Give Your Used Cell Phone to a Good Cause (Survivors of Domestic Violence)
Although I don’t use Verizon for my own cell phone service provider, I recently came across a Verizon wireless page about how you can donate your used cell phone for what they call “Hopeline“.
According to the Verizon website:
Hopeline connects survivors of domestic violence to vital resources, funds organizations nationwide and protects the environment.
What is a HopeLine Phone?
HopeLine phones are refurbished phones that are equipped with 3,000 anytime minutes of airtime and texting capabilities. They come with Verizon Wireless Nationwide Coverage, Call Forwarding, Call Waiting, 3-Way Calling, Caller ID, Basic Voice Mail and texting. HopeLine phones are available to survivors affiliated with participating domestic violence agencies.
Protecting the environment is a major focus for the HopeLine program. We collect no-longer-used wireless phones, batteries and accessories in any condition, from any service provider. Phones that can’t be reused are recycled responsibly under our zero landfill policy. Since 2001 our program has recycled 1.7 million wireless phones and kept more than 260 tons of electronic waste and batteries out of landfills.
This is an emotionally powerful and touching, professionally produced video that tells through first-hand experiences the importance and benefits of the Indian Child Welfare Act (ICWA). I’ve been involved in sereral ICWA child protection cases in MInnesota and it is indeed an important and poorly understood law, as the video describes. The video is aimed at impressing judges and other court-related professionals of the importance of understanding ICWA and how it applies in each case, but the video is worthy of viewing by a larger audience. No specific background is required to understand the persuasive argument that this video provides.
Well, thank goodness, we appear to be very near the end of this battle for equality and social justice when it comes to same-sex marriage. As I blogged about previously:
When Republicans pushed to amend the Minnesota Constitution to ban gay marriage, I would have liked to have heard whether anyone in the room thought to speak up and say hmmm…, are we going to lose and in the process of losing create a massive, grass-roots organization of gay rights supporters that will then pass gay rights legislation in the next legislative session? I’m thinking that everyone was so overconfident that they never gave that a serious thought. Well, that’s fine with me, because it is about time we had a conversation about whether it is right to deny committed gay relationships the legal recognition that they deserve.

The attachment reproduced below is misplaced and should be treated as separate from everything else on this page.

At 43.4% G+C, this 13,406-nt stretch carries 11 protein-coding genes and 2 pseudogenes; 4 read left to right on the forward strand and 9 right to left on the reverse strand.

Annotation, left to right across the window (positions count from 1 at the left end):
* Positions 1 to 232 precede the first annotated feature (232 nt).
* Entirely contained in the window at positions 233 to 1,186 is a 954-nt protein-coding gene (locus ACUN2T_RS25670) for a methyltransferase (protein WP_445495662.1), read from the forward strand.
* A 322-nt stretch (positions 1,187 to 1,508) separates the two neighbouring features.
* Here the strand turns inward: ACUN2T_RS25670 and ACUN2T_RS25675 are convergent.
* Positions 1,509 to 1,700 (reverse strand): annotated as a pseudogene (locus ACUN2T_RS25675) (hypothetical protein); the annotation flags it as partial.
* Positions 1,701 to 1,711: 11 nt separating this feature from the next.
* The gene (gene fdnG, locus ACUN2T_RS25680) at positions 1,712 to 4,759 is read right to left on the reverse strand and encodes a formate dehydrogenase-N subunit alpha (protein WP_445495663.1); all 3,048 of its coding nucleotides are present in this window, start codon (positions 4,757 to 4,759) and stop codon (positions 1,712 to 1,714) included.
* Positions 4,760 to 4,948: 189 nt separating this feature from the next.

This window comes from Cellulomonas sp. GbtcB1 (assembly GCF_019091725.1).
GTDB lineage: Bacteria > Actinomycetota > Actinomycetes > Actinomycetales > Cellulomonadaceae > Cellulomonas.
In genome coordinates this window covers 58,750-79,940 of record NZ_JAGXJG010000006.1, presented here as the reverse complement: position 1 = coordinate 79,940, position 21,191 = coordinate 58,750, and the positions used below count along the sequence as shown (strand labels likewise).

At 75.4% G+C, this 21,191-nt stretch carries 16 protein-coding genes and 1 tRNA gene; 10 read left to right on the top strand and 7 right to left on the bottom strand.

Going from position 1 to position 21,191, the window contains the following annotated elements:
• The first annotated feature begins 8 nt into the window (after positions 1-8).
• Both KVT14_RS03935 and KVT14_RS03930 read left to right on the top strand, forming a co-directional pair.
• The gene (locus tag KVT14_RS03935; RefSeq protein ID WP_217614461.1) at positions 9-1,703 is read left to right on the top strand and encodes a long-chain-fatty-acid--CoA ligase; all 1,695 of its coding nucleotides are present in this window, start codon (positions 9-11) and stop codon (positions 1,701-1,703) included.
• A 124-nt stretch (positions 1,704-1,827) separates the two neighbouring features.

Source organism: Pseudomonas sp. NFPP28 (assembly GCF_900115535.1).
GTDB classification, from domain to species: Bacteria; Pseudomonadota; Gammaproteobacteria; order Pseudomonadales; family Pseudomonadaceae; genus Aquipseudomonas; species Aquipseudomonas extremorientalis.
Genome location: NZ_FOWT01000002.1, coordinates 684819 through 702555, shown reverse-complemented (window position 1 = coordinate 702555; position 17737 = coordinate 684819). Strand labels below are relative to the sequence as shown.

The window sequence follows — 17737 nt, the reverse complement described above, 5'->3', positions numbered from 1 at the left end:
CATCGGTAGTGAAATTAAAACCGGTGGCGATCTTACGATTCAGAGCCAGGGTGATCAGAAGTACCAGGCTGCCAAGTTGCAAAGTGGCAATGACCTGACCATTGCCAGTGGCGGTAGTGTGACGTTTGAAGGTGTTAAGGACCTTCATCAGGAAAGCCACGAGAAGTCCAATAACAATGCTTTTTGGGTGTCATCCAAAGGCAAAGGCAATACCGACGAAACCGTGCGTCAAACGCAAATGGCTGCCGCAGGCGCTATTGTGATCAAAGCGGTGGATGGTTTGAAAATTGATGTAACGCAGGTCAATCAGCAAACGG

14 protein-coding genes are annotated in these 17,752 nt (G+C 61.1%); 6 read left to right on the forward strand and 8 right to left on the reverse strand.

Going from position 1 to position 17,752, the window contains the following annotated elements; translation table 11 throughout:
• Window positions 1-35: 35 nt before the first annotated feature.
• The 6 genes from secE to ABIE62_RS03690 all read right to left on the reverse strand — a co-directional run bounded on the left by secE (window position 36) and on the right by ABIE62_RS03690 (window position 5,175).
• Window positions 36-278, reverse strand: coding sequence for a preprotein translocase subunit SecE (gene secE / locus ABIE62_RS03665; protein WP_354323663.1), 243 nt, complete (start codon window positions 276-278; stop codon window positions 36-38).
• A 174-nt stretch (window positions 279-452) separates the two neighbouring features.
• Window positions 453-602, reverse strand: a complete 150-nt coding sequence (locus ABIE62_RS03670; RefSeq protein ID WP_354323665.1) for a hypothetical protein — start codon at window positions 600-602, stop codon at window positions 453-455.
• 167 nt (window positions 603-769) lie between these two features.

Now, tomorrow, Tuesday, May 9, 2013, the Minnesota House is scheduled to vote to make same-sex marriage law. The odds are apparently good that it will pass. Then, according to the Star Trib, the Senate is expected to pass it also. The Governor has always supported the bill and has said he will sign it into law.
Heads up! Mark your calendars…the next Daisy Camp day retreat (a divorce education retreat) is scheduled for May 18th, 2013.
From the Daisy Camp Website:
“Leave your tent at home. There are no sleeping bags, campfires or mosquitoes at Daisy Camp. Instead, enjoy a one-of-a-kind weekend of support and education. In between, you will learn from lawyers, child psychologists, and financial planners. You will be inspired by motivational speakers. You will be empowered by other experts about various aspects of divorce.”
The next Daisy Camp weekend retreat (as opposed to a day retreat) is scheduled for September 20th, 2013.
Listen to this! Fun news. I’m a member of the Collaborative Law Institute of Minnesota. Effective 4/15/2013, they are starting a blog for practitioners to post short articles about the Collaborative process, etc. This is the neat part…they chose my blog post as the VERY FIRST ever! Notice the picture of the conference table and chairs. I took that picture of our conference room last Friday! Katie Arnold (my spouse and a mediator) was a big help in making the blog post worth reading after my initial draft.
Here’s a link to the post titled Collaborative Teams Actively Think About the Client Experience.
This will be an interesting year in learning how health care will change when 2014 gets nearer and we learn more about how the IRS will treat insureds and their families. There was a recent decision by the IRS to only include employees–and not their families–in the definition of affordable health insurance under the new law. That means that families may have to pay a lot of money for health insurance coverage and at the same time not qualify for the subsidies called for under Obamacare for insurance that is too expensive through employers. From the New York Times:
In deciding whether an employer’s health plan is affordable, theInternal Revenue Service said it would look at the cost of coverage only for an individual employee, not for a family. Family coverage might be prohibitively expensive, but federal subsidies would not be available to help buy insurance for children in the family.
As insurance has increased faster than the pace of inflation and wages and salaries recently, more and more families have been unable to afford health insurance.
For the entire article from the NY Times, click here.